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Do You Really Need Java 7?

It's a long wait for Java 7 and there's a lot of speculation about what we can expect once the final JSR is out. I took a look through the what's coming up to find out if there's anything I actually needed.

One thing that struck me about the whole thing is that maybe there's less demand for a new Java version because of the following reasons:

  1. The advancements made in both Java 5 and 6 have satisfied most of our development needs from the JDK.
  2. One of the main things I was looking forward to in future versions was the reduced footprint from the JRE. Once again, that's already cleared with with Java 6 Update 10. 
  3. We've got so many frameworks out there, that we are no longer so dependent on JRE changes
  4. There's a whole lot of focus on JavaFX releases from Sun. Maybe this has taken over from old fashioned excitement about the next major version of Java.

Either way, from reading various breakdowns and predictions about Java 7, I decided to put together my own list of what I'd like to see happen.

No Closures

Neal Gafter has a closures prototype completed, but I'm still not convinced that it should be part of Java 7. When I interviewed Joshua Bloch a few months back I asked him for his opinion on the closures debate. 

As readers of the first edition know, I value simplicity and clarity above all else. So it should come as no surprise that I don't want to see anymore major additions to the Java programming language. It's already as complex as a language should be. If Java programmers want to use features that aren't present in the language, I think they're probably best off using another langauge that targets the JVM, such a Scala and Groovy.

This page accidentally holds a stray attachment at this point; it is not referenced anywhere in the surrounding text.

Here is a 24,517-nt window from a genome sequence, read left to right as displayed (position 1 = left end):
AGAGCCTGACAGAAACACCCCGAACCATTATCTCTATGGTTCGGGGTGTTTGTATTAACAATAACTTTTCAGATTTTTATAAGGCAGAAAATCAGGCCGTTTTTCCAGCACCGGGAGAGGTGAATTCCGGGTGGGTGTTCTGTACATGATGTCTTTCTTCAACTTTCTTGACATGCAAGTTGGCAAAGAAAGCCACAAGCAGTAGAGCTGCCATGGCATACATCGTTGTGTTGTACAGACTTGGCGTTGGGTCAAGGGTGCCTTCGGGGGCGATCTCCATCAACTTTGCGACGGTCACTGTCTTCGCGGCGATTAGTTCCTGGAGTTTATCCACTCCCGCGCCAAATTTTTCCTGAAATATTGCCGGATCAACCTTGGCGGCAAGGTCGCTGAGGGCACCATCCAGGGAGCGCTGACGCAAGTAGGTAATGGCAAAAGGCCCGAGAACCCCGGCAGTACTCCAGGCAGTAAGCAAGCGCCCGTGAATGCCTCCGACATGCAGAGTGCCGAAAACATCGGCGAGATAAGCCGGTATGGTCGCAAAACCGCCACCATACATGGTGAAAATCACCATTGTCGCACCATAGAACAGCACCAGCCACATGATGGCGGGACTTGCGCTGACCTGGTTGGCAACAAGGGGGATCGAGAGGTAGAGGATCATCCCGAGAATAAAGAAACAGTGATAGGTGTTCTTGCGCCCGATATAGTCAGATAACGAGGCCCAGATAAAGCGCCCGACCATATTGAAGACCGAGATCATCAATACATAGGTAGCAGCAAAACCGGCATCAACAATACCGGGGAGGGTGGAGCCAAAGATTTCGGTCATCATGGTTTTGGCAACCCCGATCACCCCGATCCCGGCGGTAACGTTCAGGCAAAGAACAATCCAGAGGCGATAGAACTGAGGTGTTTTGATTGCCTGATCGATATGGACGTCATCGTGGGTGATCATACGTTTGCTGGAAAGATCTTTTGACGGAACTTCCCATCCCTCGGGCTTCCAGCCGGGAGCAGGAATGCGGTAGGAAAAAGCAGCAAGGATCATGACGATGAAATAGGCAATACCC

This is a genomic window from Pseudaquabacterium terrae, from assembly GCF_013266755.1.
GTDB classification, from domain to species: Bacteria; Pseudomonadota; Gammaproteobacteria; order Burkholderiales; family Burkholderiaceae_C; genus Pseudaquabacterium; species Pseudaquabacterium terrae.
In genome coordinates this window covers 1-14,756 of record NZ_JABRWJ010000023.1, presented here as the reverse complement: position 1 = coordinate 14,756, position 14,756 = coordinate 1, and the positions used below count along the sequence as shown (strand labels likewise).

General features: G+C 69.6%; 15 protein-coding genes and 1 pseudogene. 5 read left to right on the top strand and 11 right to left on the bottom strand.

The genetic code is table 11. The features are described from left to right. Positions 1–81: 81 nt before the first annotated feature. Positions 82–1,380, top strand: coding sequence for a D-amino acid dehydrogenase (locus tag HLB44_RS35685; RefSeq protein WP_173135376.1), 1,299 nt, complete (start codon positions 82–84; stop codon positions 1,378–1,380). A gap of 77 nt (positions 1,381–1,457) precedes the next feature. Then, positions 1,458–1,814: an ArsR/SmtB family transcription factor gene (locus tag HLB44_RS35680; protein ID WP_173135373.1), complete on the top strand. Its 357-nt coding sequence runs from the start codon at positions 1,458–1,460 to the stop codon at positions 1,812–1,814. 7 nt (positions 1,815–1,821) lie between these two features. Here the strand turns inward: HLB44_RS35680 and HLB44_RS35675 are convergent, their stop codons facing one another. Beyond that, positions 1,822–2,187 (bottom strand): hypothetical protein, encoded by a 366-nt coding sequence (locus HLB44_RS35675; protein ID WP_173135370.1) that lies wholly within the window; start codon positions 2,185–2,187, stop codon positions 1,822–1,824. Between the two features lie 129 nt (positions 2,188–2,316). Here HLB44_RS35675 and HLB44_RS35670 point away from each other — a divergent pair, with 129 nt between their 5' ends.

I agree 100% with this. Simplicity is key and the thought of having closures in there just muddies the waters.  This feature has caused so much of a split in the Java camp, that it just doesn't feel right to include. Not for now at least. For those of you unfamiliar with closures, there's a good introduction here.

Better I/O

This is definitely something I'm looking forward to. The introduction of NIO was great a few years back. JSR 203  will include much better filesystem APIs. There's a good overview of the JSR over at David Linsin's blog, and on this article from Java.net. 

Making Swing Easier

I'm not saying it's too complicated right now or anything, but JSR296 would be a welcome addition. It has the aim of making desktop applications easier to create in Swing - which is something that's needed. The Eclipse RCP has raised the bar for desktop applications, and Swing needs to be able to compete. This specification will make it easier, and faster,  to get your Swing applications off the ground.

There's an excellent article on the Sun Developer Network outline how the new Swing Application Framework can be used. Geertjan has also written a nice account of what it actually means. 


If you want to keep track of what's going on in Java 7 discussions, the best place to go is Alex Miller's linkblog on the topic. It's been a great basis for me to get some insight into what may be coming up.

You've read what I'd like included, but what do you think is most important? And do you actually need Java 7?

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